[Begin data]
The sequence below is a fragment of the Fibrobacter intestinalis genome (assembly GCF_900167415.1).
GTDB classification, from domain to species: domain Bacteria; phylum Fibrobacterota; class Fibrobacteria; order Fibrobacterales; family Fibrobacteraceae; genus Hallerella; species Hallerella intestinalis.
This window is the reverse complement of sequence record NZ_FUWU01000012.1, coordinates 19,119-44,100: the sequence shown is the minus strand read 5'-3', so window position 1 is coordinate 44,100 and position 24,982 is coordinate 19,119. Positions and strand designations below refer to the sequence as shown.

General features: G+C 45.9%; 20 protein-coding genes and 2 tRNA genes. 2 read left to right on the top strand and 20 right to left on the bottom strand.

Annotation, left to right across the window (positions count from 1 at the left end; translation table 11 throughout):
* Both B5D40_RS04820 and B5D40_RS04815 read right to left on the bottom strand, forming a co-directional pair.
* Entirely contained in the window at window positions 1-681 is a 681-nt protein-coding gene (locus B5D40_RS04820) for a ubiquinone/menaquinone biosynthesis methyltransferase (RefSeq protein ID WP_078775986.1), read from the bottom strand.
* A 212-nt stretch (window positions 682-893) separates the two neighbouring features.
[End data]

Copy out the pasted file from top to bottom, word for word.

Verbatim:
The sequence below is a fragment of the Fibrobacter intestinalis genome (assembly GCF_900167415.1).
GTDB classification, from domain to species: domain Bacteria; phylum Fibrobacterota; class Fibrobacteria; order Fibrobacterales; family Fibrobacteraceae; genus Hallerella; species Hallerella intestinalis.
This window is the reverse complement of sequence record NZ_FUWU01000012.1, coordinates 19,119-44,100: the sequence shown is the minus strand read 5'-3', so window position 1 is coordinate 44,100 and position 24,982 is coordinate 19,119. Positions and strand designations below refer to the sequence as shown.

General features: G+C 45.9%; 20 protein-coding genes and 2 tRNA genes. 2 read left to right on the top strand and 20 right to left on the bottom strand.

Annotation, left to right across the window (positions count from 1 at the left end; translation table 11 throughout):
* Both B5D40_RS04820 and B5D40_RS04815 read right to left on the bottom strand, forming a co-directional pair.
* Entirely contained in the window at window positions 1-681 is a 681-nt protein-coding gene (locus B5D40_RS04820) for a ubiquinone/menaquinone biosynthesis methyltransferase (RefSeq protein ID WP_078775986.1), read from the bottom strand.
* A 212-nt stretch (window positions 682-893) separates the two neighbouring features.